Carl Icahn extends tender offer for Lions Gate as MGM creditors weigh options
Lions Gate Entertainment's largest shareholder, Carl Icahn, has extended his $7.50-per-share tender offer to buy all of the film and television studio's outstanding stock to Nov. 1 as he awaits some key decisions.
The activist investor wanted to push back the deadline of his tender, which was originally set to expire Friday night, until the Monday after an Oct. 29 vote by the creditors of Metro-Goldwyn-Mayer on a bankruptcy plan that would wipe out the studio's debt and see the management of Spyglass Entertainment run the restructured company.
On Thursday, Icahn, who owns about 12% of MGM's debt, moved to thwart the pending deal with Spyglass by offering to buy $963 million of the beleaguered studio's $4 billion in debt at 45 cents on the dollar in hopes of pushing a merger with Lions Gate.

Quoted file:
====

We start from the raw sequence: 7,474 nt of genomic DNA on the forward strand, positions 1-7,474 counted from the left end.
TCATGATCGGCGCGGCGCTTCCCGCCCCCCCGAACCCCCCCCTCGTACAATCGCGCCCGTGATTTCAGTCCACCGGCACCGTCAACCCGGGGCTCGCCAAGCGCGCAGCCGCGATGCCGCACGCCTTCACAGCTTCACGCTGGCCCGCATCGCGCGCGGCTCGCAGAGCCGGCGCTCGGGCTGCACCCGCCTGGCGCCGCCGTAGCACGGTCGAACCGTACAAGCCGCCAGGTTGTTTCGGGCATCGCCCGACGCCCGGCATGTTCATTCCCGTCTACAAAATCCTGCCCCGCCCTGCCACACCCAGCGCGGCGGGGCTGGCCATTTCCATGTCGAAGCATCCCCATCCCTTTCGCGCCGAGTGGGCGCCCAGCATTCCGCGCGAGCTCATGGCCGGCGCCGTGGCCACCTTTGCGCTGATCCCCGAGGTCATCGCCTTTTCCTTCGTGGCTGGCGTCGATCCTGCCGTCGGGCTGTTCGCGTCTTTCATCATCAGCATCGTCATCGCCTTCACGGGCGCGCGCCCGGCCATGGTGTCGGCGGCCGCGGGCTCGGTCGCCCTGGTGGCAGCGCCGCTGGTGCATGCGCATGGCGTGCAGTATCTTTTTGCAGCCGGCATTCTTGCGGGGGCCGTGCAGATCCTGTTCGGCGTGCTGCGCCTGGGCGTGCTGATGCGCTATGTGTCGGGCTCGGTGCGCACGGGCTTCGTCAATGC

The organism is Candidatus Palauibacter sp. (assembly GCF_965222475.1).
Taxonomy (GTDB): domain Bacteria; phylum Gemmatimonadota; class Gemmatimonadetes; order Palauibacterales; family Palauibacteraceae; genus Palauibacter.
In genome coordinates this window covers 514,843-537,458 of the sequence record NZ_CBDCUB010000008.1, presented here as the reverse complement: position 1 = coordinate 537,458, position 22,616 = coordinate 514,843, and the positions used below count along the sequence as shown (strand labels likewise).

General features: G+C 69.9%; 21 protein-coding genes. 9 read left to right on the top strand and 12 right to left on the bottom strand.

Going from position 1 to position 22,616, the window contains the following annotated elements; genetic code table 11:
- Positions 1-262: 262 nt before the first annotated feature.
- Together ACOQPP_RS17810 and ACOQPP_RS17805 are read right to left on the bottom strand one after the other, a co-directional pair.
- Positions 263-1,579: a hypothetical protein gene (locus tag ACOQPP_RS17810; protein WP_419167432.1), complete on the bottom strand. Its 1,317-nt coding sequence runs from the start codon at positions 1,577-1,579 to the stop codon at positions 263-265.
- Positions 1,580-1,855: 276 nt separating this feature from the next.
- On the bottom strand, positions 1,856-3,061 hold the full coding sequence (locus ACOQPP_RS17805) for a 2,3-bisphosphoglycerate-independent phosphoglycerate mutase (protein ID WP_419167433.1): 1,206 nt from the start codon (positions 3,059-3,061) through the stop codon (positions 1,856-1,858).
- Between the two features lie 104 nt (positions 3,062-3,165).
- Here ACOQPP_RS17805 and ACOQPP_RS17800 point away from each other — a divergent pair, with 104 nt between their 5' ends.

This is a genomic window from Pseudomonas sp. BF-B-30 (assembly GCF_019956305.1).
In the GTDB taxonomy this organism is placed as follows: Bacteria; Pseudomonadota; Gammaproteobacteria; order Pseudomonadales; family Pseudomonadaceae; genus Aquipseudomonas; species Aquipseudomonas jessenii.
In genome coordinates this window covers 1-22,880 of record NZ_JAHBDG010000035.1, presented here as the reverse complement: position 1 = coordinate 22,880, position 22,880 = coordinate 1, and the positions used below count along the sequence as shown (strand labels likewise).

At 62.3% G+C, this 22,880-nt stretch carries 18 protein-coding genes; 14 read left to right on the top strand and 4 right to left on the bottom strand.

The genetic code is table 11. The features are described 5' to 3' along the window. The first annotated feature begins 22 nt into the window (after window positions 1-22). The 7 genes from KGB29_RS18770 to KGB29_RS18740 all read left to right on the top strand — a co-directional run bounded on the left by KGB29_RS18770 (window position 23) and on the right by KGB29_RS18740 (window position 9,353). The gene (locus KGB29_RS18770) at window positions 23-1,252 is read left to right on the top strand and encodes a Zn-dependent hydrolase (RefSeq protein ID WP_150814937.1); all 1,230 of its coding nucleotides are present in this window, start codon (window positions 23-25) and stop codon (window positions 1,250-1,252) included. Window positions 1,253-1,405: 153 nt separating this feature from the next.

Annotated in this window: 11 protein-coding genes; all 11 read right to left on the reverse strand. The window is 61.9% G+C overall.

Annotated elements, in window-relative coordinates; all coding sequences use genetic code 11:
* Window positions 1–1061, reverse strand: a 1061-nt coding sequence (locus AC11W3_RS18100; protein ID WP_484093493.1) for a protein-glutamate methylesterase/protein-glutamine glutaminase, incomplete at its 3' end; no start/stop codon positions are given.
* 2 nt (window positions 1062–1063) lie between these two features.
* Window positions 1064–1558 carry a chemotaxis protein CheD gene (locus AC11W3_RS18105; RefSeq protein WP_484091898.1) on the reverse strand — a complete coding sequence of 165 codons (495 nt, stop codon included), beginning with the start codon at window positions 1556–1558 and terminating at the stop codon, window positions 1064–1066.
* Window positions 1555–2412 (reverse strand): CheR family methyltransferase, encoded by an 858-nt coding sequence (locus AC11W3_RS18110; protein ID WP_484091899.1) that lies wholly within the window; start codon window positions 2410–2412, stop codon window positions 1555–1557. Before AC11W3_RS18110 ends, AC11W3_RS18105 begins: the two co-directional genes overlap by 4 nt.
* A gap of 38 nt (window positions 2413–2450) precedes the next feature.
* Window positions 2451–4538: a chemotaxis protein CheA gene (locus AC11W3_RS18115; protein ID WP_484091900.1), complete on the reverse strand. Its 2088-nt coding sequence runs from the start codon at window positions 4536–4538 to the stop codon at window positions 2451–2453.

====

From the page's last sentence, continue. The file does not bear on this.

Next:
Earlier this month, Icahn supported Lions Gate's bid to merge with MGM, whose future is being decided by approximately 100 creditors. So far, MGM's largest creditors, led by Anchorage Advisors, have been advocating a plan to file a prepackaged bankruptcy petition and emerge with a 95% ownership of a restructured studio headed by Spyglass chief executives Gary Barber and Roger Birnbaum.
But, if Icahn has anything to do with it, creditors will scrap that proposal in favor of a merger with Lions Gate, which would combine two of Hollywood's leading independent studios with a deep library of films and TV shows. If Icahn's new debt offer is successful, he would control more than one-third of MGM's debt, giving him the ability to block the Spyglass deal and approve a combination with Lions Gate.
Icahn and Spyglass have been heavily lobbying MGM creditors in recent weeks to win support for their respective plans.
Icahn is also awaiting a decision by the Supreme Court of British Columbia in a lawsuit he filed against Lions Gate over a recent debt-to-equity transaction that diluted his holdings in the company to 33.5% from 38%.
-- Claudia Eller